Transcribed from A Standard History of Kansas and Kansans, written and compiled by William E. Connelley, Secretary of the Kansas State Historical Society, Topeka. [Revised ed.] Chicago: Lewis Publishing Co., 1919, c1918. 5 v. (xlviii, 2530 p., [155] leaves of plates): ill., maps (some fold.), ports.; 27 cm.

Roy G. Jacobs

ROY G. JACOBS, of Plains, represents the power of advertising, of personal influence and business energy in populating a new country with substantial families who will carry forward its development to the highest possible degree. Mr. Jacobs is primarily a salesman and as such it has been his task for many years to get the right people in touch with the commodities best adapted to their needs and purposes. This is the policy he has pursued as a real estate man and individually and as member of a firm he has carried the qualities and the possibilities of Southwestern Kansas soil and climate to a wider public which has heretofore been unaware of better opportunities outside their immediate locality.

Mr. Jacobs was born at Mason City, Iowa, January 12, 1877, and his environment as a boy was in the country. Later he lived in Mason City, and acquired a thorough knowledge of salesmanship as salesman of buggies for McMorrow & Hollihan. This was his preparation for a career as a commercial traveler.

He finally went on the force of traveling salesmen of the famous J. I. Case Threshing Machine Company, with headquarters at Kansas City, and his territory embraced Southwestern Kansas. It was as a salesman of Case machinery that he first traveled over this part of Southwestern Kansas, came to recognize its agricultural promise, and finally, in the fall of 1909, chose it as his permanent home. He made his first trip into Meade County as a salesman in 1902. He continued with the Case company both as salesman and collector until 1909.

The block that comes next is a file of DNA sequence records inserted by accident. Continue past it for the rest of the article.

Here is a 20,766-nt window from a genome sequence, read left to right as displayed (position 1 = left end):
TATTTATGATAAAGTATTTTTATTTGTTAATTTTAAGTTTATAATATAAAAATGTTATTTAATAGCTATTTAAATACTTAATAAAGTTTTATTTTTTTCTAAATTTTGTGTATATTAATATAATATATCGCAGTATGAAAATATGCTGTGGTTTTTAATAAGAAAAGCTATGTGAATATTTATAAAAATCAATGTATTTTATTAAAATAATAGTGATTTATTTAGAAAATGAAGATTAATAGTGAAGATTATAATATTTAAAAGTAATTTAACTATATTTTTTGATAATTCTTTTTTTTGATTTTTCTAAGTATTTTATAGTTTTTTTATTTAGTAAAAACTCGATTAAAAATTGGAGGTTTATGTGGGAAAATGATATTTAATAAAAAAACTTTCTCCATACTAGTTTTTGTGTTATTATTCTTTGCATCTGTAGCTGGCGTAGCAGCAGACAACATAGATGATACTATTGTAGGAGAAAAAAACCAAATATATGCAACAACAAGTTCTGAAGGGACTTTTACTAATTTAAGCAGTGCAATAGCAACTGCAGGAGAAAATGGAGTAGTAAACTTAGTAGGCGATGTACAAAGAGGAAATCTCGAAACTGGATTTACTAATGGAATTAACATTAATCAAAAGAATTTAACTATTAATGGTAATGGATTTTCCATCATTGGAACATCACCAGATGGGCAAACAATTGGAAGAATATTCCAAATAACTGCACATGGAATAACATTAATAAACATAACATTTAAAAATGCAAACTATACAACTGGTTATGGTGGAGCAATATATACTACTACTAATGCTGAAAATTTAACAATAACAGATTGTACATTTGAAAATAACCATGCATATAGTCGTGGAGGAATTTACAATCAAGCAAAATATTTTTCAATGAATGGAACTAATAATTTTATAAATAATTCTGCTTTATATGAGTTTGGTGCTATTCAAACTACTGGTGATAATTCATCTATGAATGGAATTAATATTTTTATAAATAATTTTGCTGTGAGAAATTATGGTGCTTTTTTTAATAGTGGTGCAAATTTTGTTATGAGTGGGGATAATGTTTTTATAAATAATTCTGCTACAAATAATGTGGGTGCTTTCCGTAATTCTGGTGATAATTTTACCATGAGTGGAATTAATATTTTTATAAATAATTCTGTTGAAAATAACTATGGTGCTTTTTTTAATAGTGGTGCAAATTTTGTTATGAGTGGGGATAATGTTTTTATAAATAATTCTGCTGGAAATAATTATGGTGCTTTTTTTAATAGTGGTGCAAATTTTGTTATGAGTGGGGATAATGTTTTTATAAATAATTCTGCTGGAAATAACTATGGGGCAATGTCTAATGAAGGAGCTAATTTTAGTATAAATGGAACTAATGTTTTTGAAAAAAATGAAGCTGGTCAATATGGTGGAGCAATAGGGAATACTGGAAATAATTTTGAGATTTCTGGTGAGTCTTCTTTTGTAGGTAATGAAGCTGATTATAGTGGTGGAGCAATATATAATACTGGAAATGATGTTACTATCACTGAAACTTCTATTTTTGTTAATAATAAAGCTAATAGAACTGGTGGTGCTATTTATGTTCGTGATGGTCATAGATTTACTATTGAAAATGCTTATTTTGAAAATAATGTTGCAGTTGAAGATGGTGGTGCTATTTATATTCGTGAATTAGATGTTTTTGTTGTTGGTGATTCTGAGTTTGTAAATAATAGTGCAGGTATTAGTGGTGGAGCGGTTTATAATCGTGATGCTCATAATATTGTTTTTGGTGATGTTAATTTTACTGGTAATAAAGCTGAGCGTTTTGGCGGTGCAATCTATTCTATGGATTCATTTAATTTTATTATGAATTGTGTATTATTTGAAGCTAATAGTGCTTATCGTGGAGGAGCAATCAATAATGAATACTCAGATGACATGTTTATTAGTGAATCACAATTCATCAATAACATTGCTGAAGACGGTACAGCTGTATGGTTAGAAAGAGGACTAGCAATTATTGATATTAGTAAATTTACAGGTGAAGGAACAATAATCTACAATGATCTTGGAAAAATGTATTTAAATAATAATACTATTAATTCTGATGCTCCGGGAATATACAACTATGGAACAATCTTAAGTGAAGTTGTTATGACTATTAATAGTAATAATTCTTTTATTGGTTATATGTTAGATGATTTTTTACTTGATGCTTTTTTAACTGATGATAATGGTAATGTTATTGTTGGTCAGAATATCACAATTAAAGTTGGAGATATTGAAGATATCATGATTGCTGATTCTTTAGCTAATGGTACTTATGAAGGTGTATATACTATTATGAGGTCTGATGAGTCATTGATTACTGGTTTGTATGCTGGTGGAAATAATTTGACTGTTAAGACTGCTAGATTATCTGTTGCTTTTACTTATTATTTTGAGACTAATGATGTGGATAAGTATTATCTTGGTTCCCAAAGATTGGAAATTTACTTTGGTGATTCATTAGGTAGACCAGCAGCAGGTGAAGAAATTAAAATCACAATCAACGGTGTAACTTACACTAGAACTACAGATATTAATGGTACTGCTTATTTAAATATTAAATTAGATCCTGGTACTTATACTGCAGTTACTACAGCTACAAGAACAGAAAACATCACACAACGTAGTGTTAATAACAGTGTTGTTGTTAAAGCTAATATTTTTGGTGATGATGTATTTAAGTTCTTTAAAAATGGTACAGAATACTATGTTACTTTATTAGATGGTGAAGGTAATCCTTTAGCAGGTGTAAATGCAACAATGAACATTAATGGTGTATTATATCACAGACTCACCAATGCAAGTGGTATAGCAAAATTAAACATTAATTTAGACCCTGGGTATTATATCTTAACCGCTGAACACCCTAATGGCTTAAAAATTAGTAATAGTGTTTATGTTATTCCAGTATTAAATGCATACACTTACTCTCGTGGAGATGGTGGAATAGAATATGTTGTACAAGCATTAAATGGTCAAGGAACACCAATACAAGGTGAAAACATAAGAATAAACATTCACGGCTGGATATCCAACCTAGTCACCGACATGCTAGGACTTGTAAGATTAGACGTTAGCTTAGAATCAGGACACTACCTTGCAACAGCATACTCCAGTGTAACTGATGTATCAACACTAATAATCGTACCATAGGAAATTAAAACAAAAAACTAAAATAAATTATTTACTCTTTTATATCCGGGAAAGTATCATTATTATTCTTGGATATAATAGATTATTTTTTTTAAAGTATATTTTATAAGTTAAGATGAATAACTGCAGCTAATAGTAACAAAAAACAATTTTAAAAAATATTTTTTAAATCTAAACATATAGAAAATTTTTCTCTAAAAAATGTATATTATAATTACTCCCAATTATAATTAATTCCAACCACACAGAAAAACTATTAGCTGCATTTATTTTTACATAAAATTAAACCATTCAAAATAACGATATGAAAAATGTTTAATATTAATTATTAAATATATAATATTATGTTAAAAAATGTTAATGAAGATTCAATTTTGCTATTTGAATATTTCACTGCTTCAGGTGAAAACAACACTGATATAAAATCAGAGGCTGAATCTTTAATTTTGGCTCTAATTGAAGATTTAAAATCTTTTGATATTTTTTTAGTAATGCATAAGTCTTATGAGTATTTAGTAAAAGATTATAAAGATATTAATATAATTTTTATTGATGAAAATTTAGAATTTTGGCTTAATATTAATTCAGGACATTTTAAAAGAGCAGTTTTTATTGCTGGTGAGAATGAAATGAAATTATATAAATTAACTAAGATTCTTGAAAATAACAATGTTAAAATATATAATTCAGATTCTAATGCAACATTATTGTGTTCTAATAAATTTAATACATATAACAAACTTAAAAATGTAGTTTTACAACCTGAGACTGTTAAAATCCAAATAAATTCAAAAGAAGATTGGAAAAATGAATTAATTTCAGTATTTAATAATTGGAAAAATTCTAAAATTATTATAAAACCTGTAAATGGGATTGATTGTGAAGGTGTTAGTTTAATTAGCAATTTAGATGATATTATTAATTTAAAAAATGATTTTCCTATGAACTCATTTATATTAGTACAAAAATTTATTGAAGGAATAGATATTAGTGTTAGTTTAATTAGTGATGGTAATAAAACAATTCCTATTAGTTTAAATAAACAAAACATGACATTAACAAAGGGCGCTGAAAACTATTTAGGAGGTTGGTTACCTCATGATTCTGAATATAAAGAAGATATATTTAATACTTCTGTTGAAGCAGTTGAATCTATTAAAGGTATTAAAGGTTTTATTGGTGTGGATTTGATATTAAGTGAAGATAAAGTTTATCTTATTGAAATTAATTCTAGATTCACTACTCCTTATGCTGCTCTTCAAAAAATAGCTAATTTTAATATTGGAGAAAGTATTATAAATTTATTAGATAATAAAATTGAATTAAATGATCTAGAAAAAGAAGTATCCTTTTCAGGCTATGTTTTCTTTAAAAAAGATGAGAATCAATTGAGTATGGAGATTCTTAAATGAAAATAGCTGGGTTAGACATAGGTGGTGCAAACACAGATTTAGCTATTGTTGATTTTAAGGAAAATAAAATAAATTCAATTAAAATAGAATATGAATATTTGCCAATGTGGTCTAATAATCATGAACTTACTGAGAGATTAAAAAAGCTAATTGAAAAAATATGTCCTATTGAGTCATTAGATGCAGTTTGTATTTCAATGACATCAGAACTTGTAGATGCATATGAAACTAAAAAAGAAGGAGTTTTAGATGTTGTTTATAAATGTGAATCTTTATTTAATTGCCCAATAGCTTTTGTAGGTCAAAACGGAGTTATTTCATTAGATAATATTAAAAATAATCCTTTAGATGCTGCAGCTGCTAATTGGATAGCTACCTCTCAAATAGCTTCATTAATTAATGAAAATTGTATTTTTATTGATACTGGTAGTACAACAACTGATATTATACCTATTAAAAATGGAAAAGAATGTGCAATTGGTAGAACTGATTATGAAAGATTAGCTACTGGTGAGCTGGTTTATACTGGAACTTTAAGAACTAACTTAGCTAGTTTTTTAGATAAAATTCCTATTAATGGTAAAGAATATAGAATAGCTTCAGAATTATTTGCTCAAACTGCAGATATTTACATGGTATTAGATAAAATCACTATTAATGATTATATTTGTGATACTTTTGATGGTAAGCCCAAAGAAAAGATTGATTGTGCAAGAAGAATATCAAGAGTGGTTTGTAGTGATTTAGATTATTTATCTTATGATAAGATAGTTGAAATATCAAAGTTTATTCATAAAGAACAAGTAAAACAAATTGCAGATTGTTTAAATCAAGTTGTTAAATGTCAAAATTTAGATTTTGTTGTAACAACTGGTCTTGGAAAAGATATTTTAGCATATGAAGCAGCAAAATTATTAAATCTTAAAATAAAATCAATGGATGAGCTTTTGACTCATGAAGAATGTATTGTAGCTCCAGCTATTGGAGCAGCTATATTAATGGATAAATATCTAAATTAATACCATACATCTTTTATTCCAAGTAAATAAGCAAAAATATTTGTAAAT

On locating at Plains Mr. Jacobs bought an interest in the real estate business from John W. Baughman. He joined two other competent men, W. W. Coons and Robert E. Fife, and the firm was Coons, Jacobs & Fife until Mr. Fife retired a year later, since which time it has been Coons & Jacobs.

Mr. Jacobs was in the real estate business on the commission and brokerage basis entirely for a time, but the firm while continuing that line has more and more entered the land investment field, and has built up a reputation as one of the soundest and most successful real estate houses of the Southwest. Its field of operations has been especially cultivated in the region west of Plains. This firm has sold and resold and has been the means of settling many real farmers upon the lands there. When Mr. Jacobs came here all this region was practically a virgin prairie, and had experienced little change from the time of the buffalo. Some years ago, his firm sold a number of tracts of land at from three to ten dollars an acre. These values are constantly rising and have gone as high as fifty and sixty dollars an acre.